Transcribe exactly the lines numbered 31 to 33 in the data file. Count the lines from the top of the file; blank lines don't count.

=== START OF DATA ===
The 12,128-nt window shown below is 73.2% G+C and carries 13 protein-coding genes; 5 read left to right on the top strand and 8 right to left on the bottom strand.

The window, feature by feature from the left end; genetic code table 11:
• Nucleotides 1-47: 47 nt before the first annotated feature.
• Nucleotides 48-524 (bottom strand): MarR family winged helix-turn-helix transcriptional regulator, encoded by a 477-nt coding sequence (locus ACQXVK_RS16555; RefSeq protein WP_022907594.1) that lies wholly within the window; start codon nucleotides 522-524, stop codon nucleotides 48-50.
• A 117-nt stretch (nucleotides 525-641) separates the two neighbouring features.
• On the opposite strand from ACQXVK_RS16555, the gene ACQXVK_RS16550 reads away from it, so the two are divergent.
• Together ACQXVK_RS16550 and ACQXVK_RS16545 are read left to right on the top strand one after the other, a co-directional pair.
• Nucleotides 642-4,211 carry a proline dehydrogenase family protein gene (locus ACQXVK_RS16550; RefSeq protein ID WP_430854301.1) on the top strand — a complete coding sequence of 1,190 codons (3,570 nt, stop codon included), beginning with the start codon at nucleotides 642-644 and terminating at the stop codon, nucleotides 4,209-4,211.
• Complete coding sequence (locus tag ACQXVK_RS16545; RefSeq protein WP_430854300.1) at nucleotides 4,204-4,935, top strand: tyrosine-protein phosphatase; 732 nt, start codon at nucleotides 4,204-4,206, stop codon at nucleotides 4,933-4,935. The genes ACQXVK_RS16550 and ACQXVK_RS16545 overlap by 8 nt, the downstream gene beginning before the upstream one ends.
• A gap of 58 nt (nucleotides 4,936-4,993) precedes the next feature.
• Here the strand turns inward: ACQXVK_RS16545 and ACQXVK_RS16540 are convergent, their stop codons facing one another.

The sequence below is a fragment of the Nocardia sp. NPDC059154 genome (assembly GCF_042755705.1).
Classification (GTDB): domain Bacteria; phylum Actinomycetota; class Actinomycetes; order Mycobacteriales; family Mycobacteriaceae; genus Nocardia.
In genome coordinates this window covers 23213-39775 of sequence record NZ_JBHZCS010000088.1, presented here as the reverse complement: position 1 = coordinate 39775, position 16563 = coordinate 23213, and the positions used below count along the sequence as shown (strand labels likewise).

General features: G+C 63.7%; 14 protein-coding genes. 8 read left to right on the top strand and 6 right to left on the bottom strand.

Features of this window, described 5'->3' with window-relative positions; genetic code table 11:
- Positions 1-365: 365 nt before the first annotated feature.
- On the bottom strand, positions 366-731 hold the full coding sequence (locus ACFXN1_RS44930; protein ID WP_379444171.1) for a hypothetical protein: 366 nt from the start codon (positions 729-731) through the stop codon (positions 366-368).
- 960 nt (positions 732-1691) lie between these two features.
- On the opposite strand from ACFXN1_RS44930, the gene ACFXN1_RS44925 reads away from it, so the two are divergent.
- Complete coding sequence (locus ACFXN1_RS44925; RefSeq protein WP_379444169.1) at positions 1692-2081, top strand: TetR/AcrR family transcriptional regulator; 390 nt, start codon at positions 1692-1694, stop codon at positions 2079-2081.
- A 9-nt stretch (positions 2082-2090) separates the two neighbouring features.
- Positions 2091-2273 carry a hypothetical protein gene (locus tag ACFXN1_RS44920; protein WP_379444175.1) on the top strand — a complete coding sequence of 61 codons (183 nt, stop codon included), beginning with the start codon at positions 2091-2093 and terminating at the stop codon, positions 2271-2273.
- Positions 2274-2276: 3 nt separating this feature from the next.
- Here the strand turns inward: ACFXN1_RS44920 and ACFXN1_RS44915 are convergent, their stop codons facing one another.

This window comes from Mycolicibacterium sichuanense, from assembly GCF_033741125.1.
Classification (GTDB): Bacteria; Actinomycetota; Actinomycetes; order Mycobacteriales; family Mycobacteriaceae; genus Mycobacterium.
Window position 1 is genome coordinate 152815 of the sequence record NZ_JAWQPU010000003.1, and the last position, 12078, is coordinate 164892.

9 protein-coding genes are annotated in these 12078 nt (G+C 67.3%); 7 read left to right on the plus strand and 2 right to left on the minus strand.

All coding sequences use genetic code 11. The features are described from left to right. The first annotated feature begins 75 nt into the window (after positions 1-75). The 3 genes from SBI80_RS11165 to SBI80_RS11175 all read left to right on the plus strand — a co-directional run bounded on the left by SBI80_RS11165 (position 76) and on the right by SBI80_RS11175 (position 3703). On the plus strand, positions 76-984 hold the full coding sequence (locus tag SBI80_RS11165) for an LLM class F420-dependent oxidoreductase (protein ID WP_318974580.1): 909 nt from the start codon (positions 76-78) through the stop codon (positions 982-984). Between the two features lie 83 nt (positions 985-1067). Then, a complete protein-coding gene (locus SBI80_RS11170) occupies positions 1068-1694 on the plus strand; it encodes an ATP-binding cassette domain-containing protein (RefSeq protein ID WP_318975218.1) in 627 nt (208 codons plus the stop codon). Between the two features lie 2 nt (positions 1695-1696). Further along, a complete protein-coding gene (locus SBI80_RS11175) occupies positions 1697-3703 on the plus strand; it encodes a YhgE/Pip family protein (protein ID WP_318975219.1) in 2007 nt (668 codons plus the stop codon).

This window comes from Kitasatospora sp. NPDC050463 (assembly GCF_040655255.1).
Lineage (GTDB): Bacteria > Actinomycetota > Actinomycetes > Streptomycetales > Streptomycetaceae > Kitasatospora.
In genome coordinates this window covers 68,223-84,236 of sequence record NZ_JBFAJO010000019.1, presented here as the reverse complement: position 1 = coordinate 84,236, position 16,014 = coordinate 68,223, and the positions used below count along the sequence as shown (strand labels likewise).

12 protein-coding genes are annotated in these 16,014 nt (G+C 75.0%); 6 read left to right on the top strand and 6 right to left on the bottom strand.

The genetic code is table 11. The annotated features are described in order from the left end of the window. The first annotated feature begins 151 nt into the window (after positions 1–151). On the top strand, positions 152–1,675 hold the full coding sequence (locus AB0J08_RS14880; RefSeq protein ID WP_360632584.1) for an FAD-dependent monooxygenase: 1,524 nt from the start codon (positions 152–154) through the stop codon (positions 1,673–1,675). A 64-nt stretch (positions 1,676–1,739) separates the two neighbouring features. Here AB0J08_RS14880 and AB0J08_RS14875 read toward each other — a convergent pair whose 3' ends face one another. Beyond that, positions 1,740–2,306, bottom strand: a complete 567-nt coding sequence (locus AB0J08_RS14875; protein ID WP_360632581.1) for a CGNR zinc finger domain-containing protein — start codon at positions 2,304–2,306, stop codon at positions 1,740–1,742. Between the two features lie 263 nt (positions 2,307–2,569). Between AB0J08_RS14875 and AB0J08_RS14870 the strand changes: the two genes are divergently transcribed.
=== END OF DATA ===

This window comes from Kitasatospora sp. NPDC050463 (assembly GCF_040655255.1).
Lineage (GTDB): Bacteria > Actinomycetota > Actinomycetes > Streptomycetales > Streptomycetaceae > Kitasatospora.
In genome coordinates this window covers 68,223-84,236 of sequence record NZ_JBFAJO010000019.1, presented here as the reverse complement: position 1 = coordinate 84,236, position 16,014 = coordinate 68,223, and the positions used below count along the sequence as shown (strand labels likewise).